Monday, January 16, 2006

A Little Bit of This and That

My post was delayed today because the junior partners here at Ooh!PC had no school, and were busy doing Important Internet Research. At least they were not fighting.

(They do not usually wear matching shirts. This was purely coincidental, and not staged for the picture.)

Last night I finally started a Little Treasure Box. These were featured in the last issue of Quilting Arts. I have not done any stitching on it yet. I digitally created and printed the fabric at some point in the distant past.

Progress continues on the baby bonnet. The cable cast on was not so bad once I got the hang of it. Unfortunately, one of the above junior partners changed the number on my row counter, so I'm not exactly sure how many rows I've finished.

I am finding that this blog is really becoming a creative outlet for me. Look for exciting additions and changes in the next few days, including a gallery of my quilts!

Confidential to "Wild Woman" : Please send me your sock picture!

Friday, January 13, 2006

Just A Note

Notecards. As a long time crafty person, I have way too many supplies for creating unique and interesting notecards. Yet somehow, whenever I need to send a note, I don't have any already made. I have two great printers, and have made notecards as gifts in the past. I printed on watercolor paper, cut out the images, maybe cut out a matlike background, didn't always have a suitable envelope ... you get the picture.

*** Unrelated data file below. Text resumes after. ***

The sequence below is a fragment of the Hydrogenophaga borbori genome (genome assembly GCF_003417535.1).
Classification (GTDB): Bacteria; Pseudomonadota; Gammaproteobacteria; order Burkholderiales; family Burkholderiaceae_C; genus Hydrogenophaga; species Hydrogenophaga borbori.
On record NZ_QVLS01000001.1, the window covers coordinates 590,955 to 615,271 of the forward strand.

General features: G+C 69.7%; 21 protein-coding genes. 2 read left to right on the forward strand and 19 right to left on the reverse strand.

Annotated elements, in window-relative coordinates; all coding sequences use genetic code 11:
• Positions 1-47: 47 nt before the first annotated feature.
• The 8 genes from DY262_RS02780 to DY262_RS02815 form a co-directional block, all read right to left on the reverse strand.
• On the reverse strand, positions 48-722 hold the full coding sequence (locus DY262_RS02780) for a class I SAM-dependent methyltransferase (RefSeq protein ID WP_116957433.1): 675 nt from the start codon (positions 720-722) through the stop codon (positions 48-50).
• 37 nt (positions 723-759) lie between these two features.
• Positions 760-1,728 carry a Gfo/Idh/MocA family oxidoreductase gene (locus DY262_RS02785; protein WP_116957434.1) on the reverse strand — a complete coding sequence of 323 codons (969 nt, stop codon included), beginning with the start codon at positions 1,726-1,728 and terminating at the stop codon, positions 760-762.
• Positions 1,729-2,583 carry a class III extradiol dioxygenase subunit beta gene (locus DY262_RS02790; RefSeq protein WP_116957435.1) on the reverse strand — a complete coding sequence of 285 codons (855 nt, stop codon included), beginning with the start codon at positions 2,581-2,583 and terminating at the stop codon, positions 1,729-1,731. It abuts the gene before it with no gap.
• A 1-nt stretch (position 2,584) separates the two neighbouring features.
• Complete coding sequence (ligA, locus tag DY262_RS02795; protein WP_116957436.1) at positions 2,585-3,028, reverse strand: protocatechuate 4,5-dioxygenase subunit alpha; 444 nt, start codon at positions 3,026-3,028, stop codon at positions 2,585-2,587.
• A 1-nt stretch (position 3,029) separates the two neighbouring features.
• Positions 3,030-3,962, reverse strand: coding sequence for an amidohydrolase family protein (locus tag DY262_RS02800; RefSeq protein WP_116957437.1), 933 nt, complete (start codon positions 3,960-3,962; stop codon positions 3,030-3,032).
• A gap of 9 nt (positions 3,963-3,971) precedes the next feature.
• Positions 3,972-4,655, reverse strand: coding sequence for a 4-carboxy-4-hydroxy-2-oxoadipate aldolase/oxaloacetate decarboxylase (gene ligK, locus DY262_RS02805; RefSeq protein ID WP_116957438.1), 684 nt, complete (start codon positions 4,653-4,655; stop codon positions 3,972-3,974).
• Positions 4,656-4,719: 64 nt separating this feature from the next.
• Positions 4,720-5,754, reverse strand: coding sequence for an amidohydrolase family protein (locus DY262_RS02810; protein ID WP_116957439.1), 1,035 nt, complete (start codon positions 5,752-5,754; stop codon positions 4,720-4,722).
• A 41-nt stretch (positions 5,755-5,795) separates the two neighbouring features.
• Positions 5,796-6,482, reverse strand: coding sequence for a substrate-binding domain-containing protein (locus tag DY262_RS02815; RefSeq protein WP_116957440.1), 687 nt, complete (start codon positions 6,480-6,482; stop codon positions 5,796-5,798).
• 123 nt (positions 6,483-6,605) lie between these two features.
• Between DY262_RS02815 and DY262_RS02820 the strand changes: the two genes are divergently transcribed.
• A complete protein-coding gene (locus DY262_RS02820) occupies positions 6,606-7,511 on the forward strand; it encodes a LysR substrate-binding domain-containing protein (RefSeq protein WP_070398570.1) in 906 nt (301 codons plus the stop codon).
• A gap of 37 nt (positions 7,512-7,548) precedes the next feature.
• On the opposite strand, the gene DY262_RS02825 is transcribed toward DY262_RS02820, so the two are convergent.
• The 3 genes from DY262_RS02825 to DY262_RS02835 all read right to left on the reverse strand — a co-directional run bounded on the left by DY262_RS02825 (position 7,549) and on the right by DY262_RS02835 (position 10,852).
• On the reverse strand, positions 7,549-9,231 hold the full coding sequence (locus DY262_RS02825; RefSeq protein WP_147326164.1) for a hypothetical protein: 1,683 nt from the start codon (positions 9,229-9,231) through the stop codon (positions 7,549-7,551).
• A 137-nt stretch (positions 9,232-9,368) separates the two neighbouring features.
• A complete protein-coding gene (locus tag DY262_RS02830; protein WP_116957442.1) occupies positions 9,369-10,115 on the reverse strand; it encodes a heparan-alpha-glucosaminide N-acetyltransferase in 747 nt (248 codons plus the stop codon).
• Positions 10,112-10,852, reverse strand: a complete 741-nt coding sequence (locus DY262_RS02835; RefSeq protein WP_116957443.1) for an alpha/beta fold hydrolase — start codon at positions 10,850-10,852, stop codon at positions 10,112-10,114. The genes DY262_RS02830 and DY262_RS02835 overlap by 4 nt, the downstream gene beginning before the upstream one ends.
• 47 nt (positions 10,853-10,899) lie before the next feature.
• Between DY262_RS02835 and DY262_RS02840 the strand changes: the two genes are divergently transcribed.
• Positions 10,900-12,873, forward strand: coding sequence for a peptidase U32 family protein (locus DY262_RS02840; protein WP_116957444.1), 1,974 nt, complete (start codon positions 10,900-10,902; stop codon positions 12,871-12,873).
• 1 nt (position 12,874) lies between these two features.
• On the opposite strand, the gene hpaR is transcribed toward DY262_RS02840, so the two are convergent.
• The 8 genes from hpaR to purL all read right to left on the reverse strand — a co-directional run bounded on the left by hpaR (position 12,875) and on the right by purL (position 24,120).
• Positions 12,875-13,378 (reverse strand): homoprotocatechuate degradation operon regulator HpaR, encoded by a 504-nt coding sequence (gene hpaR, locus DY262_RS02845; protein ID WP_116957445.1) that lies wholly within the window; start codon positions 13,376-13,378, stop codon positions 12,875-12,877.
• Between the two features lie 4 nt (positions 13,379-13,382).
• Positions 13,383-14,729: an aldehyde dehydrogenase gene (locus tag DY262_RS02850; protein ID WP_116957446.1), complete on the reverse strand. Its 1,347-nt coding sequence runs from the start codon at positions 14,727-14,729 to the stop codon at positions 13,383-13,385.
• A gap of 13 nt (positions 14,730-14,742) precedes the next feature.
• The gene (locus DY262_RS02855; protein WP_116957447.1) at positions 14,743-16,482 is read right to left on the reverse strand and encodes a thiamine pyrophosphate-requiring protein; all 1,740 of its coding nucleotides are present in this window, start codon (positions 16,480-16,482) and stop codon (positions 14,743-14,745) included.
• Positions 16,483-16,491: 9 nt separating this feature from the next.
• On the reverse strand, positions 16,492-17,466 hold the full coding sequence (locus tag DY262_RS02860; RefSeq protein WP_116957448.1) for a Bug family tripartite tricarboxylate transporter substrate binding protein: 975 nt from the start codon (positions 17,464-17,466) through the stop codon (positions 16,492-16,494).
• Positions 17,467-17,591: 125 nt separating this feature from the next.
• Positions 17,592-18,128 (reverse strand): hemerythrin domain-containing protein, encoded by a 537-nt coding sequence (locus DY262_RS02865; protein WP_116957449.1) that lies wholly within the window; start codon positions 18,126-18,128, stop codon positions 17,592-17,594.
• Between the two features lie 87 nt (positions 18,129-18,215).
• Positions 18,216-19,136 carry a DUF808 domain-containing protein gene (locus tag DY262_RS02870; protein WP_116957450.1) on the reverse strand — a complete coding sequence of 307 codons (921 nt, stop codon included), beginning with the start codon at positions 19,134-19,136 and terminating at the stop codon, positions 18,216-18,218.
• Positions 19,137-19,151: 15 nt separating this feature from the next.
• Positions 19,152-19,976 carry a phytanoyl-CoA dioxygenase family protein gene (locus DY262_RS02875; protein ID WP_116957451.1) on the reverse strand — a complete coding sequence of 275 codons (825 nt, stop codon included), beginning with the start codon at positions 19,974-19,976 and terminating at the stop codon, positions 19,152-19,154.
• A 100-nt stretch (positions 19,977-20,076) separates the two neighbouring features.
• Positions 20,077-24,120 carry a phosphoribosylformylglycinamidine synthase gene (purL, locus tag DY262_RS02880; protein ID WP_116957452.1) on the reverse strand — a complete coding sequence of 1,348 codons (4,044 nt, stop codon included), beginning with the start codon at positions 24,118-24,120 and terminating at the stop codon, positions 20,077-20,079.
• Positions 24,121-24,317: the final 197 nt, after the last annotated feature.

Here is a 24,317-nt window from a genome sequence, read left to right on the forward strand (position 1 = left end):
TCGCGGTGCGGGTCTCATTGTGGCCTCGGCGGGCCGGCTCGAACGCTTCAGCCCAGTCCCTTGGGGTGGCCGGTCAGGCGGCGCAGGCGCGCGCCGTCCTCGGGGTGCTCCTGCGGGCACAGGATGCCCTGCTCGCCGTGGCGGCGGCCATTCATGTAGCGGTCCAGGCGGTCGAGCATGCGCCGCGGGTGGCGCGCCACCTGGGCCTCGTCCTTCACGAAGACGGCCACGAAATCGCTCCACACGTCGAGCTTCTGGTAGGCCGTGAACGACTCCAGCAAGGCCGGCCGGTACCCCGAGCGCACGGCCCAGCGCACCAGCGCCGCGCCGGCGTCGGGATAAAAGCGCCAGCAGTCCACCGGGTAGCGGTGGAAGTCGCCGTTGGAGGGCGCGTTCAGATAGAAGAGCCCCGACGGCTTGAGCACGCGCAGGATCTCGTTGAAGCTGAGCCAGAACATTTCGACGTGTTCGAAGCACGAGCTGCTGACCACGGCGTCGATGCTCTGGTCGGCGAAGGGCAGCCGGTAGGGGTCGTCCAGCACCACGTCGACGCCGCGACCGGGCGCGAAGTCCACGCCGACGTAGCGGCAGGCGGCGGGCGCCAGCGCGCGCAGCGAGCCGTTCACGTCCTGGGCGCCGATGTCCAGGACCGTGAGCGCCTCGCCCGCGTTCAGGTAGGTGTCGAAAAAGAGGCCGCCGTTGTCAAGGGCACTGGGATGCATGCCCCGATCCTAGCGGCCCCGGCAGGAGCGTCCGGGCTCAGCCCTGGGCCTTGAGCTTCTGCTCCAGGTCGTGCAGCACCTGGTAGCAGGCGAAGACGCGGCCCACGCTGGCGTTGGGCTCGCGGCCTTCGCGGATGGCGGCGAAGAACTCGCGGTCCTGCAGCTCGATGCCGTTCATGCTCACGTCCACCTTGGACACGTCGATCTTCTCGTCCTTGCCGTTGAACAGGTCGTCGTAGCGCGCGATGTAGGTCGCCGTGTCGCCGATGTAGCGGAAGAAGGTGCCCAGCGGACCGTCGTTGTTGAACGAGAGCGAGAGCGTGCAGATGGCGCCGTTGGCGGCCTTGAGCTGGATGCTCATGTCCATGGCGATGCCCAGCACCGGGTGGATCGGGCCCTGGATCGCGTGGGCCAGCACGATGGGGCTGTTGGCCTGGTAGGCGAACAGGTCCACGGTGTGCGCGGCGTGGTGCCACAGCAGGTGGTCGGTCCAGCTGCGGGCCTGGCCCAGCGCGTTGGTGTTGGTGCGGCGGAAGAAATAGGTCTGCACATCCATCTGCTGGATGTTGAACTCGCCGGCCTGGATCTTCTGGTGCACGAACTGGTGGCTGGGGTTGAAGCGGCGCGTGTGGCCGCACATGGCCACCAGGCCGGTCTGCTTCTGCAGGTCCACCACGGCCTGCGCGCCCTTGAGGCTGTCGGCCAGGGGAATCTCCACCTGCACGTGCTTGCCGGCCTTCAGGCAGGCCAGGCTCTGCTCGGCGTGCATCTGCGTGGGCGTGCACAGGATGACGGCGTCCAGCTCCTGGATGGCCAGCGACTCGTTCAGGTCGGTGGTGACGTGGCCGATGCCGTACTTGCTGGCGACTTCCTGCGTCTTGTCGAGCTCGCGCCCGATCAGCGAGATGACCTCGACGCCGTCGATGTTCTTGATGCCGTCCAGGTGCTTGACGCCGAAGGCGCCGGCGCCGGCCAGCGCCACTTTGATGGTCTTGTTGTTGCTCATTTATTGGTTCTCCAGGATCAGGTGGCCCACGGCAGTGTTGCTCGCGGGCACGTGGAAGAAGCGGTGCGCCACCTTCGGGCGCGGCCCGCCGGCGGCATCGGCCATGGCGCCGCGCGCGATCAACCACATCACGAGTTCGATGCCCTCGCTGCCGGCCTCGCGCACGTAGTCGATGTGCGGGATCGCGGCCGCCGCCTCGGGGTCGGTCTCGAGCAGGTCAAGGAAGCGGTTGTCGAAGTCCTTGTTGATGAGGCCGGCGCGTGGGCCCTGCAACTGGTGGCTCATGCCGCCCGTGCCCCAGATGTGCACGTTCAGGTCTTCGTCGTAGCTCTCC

Last month I discovered that Avery now makes matte white notecards, and I love how prints come out on the matte paper.

So now I have these, ready to send out with scarves that are late gifts for that big holiday that passed about three weeks ago. You probably can't tell, but I added Swarovski crystals on the corners of the images.

Casting on (slowly):

I am making the Baby Bonnet from Joelle Hoverson's Last Minute Knitted Gifts. I say slowly casting on because they call for a cable cast on, and it seems a little awkward to me. Also, this Rowan Kid Classic seems to split a little.

We do not have sunlit pictures here at Chez PC today, because of "Extreme Fog".

If anybody reads this, I need some technical help. Yesterday I tried really hard to sub to Bloglines, with two different valid email addresses, to no avail. I was so busy trying to get it to work that I missed this fabulous sunset that Eilene saw somewhere near my neck of the woods. (Scroll to the bottom of her post.) Update 1/22/06: I emailed bloglines and they fixed the problem. Thanks everyone for your help!